One of the first orders of the immersion business was learning how to get clean—in the shower, that is.
There was no cold-shower therapy at the NGO, at least not by that name. There were just Himalayan bucket showers. But if anything held the promise of testing the mind’s resilience against the body’s complaints, this had to be it. I would crouch in the corner of a small tiled room, above a sketchy drain, while a tap slowly filled a bucket with cold, possibly dirty water. Nearby was a small pitcher—the same one that was employed in lieu of toilet paper, which was a whole other story—which I dipped into the bucket to dump on my body.
An ambitious soul might have begun with her back and shoulders, but I usually copped out and eased in with my legs. I would slowly move upward, as though easing into a swimming pool in May, when it’s still too chilly to swim.
The first few times, it felt draconian. The other interns could hear my gasps through the door, which grew louder with each freezing pitcher until my upper body finally became acclimated. They said it sounded like a weird mix of pleasure and pain, which is exactly what it was. Halfway into the bucket shower, the suffering would transform into the sublime. I wasn’t sure if it was my body adjusting to the water temperature, or the totalizing experience of full-body numbness, but it almost felt like a high.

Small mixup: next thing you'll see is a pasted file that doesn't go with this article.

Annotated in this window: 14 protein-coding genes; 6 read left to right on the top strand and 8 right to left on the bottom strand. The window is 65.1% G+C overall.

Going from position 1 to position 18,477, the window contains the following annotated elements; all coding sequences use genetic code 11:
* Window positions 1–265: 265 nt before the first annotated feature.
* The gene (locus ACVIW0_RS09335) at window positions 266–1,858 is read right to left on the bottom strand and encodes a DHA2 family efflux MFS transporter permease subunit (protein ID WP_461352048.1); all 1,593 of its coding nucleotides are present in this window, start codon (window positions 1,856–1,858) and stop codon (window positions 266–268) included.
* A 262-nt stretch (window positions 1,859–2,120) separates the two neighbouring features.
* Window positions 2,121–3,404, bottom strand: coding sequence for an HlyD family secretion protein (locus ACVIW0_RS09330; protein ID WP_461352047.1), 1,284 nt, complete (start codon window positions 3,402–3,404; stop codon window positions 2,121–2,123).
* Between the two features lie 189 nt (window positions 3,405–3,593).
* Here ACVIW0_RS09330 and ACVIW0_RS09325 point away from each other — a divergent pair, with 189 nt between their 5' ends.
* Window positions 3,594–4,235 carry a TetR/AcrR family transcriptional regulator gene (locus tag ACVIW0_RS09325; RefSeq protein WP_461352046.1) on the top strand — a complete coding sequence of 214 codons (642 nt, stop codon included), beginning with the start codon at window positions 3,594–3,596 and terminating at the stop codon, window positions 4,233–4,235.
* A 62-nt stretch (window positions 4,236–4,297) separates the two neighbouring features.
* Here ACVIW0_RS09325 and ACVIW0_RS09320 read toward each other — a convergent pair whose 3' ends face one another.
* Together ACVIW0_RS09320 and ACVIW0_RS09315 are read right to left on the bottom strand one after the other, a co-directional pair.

Soon the cold water became addicting, thrilling. You might say I became an evangelist. Side effects included shiny hair and glowing skin. Supposedly, the dormitory’s solar-powered water heater did work on occasion, but I never found out exactly how, and quite frankly I was okay with that. I could say the experience made me feel grateful for the unlimited hot water I had back at home, but it really just made me feel wild, and mountainous. I liked to bucket shower in the morning.
I am not sure if the two are directly correlated, but as the showers got easier, I felt happier. Everything about India that I found impossible to live with at first—the men staring, over-spiced lentils, squat toilets—suddenly became charming. I found myself smiling more than I had in months.
And certainly more than I had in my West Philadelphia bathtub. There was something about shivering in the cold air of that tile room, with freezing wet hair, as the morning sunlight flooded over the Himalayas through the window, that made me feel like a real human being uniting with a real human place. The ritual connected me to the daily life of the people who live in Kumaon, whose discomforts range far and wide beyond a cold bucket shower.
“It has become habit,” my summer neighbors would often say, almost reflexively, in reference to anything from cooking in smoke-filled unventilated kitchens to hauling 75-pound sacks of wheat four miles over uneven terrain. The phrase articulated both the discomforts of life and why enduring them is a cornerstone of happiness. There is no coldness or heaviness borne onto us from the physical world which can oppress the spirit, only that which comes from within ourselves. I learned from my Kumaon neighbors that it is possible to become upset only about the parts of life that are truly upsetting—and for me, there was little to be sad about. You could say that the cold bucket showers were my first Kumaoni habit. I never stopped shivering, but I no longer felt cold.
Perhaps it really is therapeutic.